ohquirkyone More than 1 year ago
A wonderful read based on the authors brothers fight with pediatric cancer. Her use of vocabulary, syntax and character development is superb and a triumph for such a young writer.
ReadersFavorite More than 1 year ago
Reviewed by Lisa McCombs for Readers Favorite Katie should be a typical teenage girl doing typical teenage girls things; and to her peers she is. She goes to school where she tolerates biology class, aces English class (she's already read all the assigned novels) and excels in art class. One would think that she and her best gal pal share an exciting high school social life, but at the end of the school day, Katie goes home to an atmosphere of sadness and anxiety. Katie's brother Matthew is suffering his third and most likely final round of cancer. While Katie's mother devotes her every waking moment researching possible life-saving medical procedures and Matthew approaches each day with a courageous smile, Katie finds herself drowning in an existence void of escape from sickness and false hopes. Just as her spirit is at its lowest point, two men enter her life to comfort and carry her away from the dark realities of her daily life. Who are they? WHAT are they? Guardian angels? I thoroughly enjoyed reading "Slipping Reality". Although it is categorized as young adult I believe this is marketable to a wider reading audience. Often the focus is on the immediate victim of terminal illness and younger family members are secondary in the grieving process. In this fictional adaptation of living with terminal illness, Emily Beaver gives her first hand impression of actually losing an older brother to cancer. The author comments in her personal notes that she wishes she could have found the escape that her main character did during the "real time" events of her brother's last days. Wonderful read!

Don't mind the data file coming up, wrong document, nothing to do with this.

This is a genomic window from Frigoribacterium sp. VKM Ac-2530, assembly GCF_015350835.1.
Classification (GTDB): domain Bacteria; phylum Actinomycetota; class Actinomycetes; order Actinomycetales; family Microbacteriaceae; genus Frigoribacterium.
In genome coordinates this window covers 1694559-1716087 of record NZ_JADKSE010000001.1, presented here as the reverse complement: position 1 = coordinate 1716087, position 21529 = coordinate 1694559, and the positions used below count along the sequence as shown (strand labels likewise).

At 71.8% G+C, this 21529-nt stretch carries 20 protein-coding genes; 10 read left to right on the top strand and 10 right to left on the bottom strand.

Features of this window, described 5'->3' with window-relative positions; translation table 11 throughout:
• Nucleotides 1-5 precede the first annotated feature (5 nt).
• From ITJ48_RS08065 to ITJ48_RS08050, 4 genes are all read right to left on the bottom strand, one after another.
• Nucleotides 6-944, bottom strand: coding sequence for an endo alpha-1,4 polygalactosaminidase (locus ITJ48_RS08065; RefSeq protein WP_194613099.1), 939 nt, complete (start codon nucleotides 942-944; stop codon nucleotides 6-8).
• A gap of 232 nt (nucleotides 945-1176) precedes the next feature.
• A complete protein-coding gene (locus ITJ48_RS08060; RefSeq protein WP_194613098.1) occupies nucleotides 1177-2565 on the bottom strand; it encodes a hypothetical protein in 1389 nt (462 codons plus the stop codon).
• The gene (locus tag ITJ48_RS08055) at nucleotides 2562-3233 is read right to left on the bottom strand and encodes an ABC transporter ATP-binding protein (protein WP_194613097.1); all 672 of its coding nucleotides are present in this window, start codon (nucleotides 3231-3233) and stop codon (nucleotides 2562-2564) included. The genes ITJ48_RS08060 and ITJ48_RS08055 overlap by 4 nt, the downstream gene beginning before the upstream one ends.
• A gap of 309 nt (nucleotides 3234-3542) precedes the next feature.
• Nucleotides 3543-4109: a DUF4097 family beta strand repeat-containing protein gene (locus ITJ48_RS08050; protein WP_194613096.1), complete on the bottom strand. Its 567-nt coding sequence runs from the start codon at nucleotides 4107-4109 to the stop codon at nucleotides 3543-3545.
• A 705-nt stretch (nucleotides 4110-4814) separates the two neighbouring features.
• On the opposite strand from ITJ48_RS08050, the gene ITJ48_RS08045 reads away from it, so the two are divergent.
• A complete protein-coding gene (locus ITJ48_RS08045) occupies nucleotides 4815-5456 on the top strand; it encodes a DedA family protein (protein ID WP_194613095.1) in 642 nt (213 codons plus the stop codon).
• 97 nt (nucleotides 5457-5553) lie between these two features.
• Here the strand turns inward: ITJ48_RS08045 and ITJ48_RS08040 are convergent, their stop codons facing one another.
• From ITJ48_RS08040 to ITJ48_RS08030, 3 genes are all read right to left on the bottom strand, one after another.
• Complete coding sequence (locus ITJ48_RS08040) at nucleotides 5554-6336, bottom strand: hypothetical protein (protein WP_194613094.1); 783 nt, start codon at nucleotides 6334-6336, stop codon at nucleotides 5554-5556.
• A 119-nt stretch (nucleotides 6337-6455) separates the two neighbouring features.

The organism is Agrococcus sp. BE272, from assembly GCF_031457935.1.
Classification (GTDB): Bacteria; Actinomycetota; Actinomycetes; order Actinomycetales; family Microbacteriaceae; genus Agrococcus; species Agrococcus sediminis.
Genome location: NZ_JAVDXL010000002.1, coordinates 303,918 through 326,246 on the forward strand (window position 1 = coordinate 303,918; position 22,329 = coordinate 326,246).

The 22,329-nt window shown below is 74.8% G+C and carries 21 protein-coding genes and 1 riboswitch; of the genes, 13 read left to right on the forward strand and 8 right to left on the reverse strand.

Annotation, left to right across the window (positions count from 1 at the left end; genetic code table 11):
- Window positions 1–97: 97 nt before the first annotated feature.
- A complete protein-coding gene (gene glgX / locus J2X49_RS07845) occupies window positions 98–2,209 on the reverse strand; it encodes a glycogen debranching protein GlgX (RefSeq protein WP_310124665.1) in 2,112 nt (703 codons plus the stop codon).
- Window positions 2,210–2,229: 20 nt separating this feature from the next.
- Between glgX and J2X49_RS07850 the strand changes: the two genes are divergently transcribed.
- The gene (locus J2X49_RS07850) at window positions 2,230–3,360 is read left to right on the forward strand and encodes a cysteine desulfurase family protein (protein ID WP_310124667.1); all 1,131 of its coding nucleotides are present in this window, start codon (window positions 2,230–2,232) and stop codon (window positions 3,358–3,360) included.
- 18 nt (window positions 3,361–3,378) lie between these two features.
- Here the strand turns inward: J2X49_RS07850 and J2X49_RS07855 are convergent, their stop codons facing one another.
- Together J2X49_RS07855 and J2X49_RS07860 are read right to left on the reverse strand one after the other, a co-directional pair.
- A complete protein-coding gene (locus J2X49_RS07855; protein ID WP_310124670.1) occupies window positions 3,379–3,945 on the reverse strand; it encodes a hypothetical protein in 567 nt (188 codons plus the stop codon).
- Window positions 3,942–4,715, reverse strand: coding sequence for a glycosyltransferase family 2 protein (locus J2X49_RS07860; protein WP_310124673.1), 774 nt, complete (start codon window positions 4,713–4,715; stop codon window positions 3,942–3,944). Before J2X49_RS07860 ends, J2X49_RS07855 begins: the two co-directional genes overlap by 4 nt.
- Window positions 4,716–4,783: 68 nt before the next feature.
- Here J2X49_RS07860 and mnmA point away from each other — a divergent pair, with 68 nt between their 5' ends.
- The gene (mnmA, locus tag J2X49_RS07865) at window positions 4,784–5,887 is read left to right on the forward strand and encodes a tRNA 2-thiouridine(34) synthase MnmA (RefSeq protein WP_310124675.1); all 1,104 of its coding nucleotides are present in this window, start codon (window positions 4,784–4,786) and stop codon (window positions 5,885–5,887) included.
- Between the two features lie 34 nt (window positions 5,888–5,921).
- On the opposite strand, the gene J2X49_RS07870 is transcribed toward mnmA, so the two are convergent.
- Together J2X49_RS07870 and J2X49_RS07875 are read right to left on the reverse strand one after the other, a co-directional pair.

ClaireFrith More than 1 year ago